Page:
However, on the way to the ruler’s home, a messenger came with the tragic news, “Your little girl has died. It’s no use. Don’t bother Jesus with this issue anymore.” But instead of stopping and agreeing that the situation was hopeless, Jesus continued His journey to the home of the dead girl. And once He arrived, “Jesus looked carefully and with understanding at the tumult and the people weeping and wailing loudly…He went in where the little girl was lying. Gripping her firmly by the hand, He said to her, ‘Talitha cumi – which translated is, Little girl, I say to you, arise from death’ And instantly the girl got up and started walking around.” The importance of this event is that the young girl had not even been dead for 24 hours. Actually, some scholars note that she may have stopped breathing only a few minutes before Jesus arrived. Consequently, the naysayers who plagued Jesus, could and did question if the child ever really died.
Example #2: Luke 7: 11-13
In this example, Dr. Luke relates a story about a widow from the city of Nain. After her husband’s death, she relied on her son and then, much to the heartbreak of the boy’s mother, he died as well. Now to say that a widow’s lot was pathetic at that time in history would be an understatement. Thankfully, the grief expressed by this widow woman touched the heart of Jesus. Dr. Luke tells us “Jesus had compassion on her and said to her, ‘Do not weep.’” Then Jesus did the one thing that would make that mother’s heart beat with absolute delight: “Jesus went forward and touched the funeral bier, and the pallbearers stood still. And He said, ‘Young man, I say to you, arise from the dead.’ And the man who was dead sat up and began to speak. And Jesus gave him back to his mother.” In this case, one can deduce that the young man had been dead perhaps for just a couple of days when Jesus “gave him back to his widowed mother.”
Example #3: John 11: 17
In the case of Jesus’ friend, Lazarus, not only had Lazarus been sick for several days, but he had been “in the tomb” for 4 days. This meant that most likely, decomposition of his body had begun to take place. But more importantly, at that time it was believed by the ruling theologians that it took 4 days for a “soul” to make its way to its eternal home. In other words, for those who didn’t even believe in a resurrection, the death and resurrection of the young girl and the widow’s son “didn’t really count.” But with Lazarus, they had a big problem and Jesus knew it. This man was dead! He was buried! Four days he had been in the tomb! And with Bethany just two short miles from Jerusalem – news traveled fast. Believe me when I say that Lazarus was the headline on the “Jerusalem Enquirer!” Dead man is really alive! You can hear the crowds shouting this news.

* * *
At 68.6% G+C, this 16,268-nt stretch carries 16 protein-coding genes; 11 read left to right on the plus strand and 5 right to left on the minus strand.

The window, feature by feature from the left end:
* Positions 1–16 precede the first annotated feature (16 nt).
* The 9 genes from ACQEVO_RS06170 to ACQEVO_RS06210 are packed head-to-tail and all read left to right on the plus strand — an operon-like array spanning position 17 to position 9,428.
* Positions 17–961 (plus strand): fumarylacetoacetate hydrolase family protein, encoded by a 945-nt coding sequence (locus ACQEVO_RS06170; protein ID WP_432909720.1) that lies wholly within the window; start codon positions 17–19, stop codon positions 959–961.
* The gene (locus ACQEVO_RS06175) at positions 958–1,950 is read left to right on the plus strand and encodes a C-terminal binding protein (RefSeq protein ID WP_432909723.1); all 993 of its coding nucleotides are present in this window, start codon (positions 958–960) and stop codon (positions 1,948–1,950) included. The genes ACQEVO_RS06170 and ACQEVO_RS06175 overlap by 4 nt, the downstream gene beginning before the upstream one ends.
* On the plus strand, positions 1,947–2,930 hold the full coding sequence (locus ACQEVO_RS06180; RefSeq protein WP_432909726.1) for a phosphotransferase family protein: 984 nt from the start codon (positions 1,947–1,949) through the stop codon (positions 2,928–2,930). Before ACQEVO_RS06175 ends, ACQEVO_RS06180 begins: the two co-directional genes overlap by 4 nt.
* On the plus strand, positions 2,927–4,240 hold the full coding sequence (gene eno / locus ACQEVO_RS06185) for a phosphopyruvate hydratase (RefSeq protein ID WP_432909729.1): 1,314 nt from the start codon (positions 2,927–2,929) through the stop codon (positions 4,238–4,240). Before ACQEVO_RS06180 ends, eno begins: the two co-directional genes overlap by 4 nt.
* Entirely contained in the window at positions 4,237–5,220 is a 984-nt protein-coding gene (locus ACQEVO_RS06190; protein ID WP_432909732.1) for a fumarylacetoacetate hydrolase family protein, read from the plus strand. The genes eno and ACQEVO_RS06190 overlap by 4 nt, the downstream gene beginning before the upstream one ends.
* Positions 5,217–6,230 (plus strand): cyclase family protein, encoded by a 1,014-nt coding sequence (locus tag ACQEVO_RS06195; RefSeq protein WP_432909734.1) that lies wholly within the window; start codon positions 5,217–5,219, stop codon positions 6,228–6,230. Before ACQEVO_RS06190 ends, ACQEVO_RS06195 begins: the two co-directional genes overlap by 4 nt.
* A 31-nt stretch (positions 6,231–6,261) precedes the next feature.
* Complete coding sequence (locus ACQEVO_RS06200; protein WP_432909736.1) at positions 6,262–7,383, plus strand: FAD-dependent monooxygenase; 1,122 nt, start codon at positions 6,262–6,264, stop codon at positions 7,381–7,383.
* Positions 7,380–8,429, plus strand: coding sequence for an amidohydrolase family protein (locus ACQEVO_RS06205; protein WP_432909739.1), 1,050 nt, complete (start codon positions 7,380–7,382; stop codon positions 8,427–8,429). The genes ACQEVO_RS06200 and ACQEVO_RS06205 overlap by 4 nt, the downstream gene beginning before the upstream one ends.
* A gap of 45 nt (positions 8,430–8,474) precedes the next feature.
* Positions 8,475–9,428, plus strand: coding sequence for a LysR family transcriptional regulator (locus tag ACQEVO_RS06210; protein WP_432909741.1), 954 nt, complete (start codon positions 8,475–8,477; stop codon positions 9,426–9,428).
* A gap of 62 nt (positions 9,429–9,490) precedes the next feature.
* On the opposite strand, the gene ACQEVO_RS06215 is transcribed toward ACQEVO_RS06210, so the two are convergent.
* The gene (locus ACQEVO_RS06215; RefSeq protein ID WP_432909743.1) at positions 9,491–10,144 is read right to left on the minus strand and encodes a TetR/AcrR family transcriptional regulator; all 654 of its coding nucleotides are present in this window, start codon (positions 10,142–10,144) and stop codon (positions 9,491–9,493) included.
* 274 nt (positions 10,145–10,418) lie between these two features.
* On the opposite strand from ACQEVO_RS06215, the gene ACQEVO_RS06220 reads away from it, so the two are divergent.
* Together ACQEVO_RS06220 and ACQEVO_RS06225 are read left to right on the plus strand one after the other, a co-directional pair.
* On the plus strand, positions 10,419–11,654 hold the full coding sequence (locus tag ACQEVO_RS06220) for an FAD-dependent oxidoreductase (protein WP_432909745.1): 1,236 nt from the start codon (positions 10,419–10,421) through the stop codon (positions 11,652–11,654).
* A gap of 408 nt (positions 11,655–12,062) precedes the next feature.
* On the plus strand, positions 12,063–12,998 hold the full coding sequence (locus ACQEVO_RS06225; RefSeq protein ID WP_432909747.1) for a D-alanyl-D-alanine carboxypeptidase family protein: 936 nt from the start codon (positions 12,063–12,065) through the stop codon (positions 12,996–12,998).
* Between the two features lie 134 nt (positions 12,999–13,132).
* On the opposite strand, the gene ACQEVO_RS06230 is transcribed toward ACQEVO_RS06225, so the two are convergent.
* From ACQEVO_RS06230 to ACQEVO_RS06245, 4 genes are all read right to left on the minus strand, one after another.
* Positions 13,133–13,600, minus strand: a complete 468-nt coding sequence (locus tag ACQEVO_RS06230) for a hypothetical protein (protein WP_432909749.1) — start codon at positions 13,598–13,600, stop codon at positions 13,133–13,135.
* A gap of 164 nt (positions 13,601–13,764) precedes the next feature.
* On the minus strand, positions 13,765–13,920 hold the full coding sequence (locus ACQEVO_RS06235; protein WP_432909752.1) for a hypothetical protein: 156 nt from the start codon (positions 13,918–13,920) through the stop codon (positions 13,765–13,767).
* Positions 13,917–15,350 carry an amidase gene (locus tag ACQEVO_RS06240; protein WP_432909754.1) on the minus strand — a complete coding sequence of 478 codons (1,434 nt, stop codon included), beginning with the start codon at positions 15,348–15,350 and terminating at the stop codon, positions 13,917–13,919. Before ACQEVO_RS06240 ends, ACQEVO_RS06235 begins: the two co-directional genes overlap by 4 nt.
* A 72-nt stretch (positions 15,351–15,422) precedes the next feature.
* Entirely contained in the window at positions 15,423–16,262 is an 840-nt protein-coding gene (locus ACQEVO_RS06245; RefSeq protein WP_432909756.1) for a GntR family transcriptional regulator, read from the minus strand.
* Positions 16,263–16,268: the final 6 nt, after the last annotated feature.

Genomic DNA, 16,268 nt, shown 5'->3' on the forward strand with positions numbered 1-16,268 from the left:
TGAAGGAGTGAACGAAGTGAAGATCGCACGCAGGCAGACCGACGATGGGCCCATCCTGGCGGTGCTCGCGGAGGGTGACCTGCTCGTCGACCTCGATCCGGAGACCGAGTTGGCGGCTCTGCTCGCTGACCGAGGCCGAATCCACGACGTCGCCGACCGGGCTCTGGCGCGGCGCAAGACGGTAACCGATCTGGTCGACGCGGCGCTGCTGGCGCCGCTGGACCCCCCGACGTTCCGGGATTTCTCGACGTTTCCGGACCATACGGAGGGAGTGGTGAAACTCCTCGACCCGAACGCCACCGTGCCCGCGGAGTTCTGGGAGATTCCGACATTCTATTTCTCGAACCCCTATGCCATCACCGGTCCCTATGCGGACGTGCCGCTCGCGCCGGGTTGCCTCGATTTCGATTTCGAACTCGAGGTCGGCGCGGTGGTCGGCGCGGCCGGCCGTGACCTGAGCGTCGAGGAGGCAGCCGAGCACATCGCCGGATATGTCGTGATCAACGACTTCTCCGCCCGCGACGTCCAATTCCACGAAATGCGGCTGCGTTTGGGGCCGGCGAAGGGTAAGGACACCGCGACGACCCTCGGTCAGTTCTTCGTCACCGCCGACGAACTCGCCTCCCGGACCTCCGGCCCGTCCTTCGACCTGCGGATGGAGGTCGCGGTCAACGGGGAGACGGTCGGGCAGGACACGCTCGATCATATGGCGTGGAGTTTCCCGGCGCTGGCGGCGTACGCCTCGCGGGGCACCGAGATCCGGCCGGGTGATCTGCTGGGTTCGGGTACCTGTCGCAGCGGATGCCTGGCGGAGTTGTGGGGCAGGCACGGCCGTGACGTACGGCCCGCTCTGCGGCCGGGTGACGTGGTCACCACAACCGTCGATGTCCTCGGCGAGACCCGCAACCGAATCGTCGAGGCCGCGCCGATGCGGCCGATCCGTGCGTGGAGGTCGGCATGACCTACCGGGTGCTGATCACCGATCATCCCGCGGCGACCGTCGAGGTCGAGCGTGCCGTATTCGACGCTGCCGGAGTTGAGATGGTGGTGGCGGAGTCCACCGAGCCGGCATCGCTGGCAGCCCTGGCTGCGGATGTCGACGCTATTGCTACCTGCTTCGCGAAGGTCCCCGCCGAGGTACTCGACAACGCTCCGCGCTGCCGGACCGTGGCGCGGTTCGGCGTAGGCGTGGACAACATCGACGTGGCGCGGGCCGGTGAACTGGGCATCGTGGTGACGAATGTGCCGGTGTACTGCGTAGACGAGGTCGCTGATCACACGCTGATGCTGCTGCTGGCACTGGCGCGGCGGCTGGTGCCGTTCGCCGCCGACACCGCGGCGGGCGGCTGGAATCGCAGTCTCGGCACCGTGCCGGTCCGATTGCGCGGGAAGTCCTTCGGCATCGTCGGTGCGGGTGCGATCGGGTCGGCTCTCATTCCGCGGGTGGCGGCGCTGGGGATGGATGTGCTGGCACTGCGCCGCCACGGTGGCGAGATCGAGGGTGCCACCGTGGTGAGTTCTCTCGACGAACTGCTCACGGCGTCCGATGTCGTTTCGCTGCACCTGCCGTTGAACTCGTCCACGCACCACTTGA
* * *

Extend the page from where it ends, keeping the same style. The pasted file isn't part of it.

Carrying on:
You see, Jesus knew that in a few weeks, He would be dead and buried, as well. And so He trusted His precious friend Lazarus to be the most faithful witness of all. For every time anyone laid eyes on Lazarus, they couldn’t help but think, “I thought Jesus had forgotten Lazarus but He didn’t. Even after four days in the tomb – Jesus resurrected Lazarus!
I love the words of author Mary Nelson in her book, Grace For Each Hour, “There are certain things in this life that God can reveal to us onlyin the midst of adversity. There are hidden places deep in our souls He can reach onlythrough our suffering.” And I would like to add, there are lessons that we learn onlywhen we find we can trust our Lord in front of the grave and it’s been four days and we are still waiting. In the words of Brother Lawrence:
“Good when He gives, supremely good;
No less when He denies;
Afflictions, from His sovereign hand,
Are blessings in disguise.”
“Let me find Thy light in my darkness, Thy life in my death, Thy joy in my sorrow, Thy grace in my sin, Thy riches in my poverty, Thy glory in my valley.”
Arthur Bennett, Editor
The Valley of Vision
“The cry of man’s anguish went up to God,
‘Lord, take away my pain
The shadow that darkens the world Thou hast made;
The close coiling chain
That strangles the heart; the burden that weighs
On the wings that would soar
Lord, take away pain from the world Thou has made
That it love Thee more!’
Then answered the Lord to the cry of the world,
‘Shall I take away pain,
And with it the power of the soul to endure,
Made strong by the strain?
Shall I take away pity that knits heart to heart,
And sacrifice high?
Will ye lose all your heroes that lift from the fire
White brows to the sky?
Shall I take away love that redeems with a price,
And smiles with its loss?
Can ye spare from your lives that would cling unto mine
The Christ on His cross?’
**Words found written on a hospital wall.
“The Lord’s mercy often rides to the door of our hearts on the black horse of affliction.”
All of Grace
Dorothy Valcárcel, Author
When A Woman Meets Jesus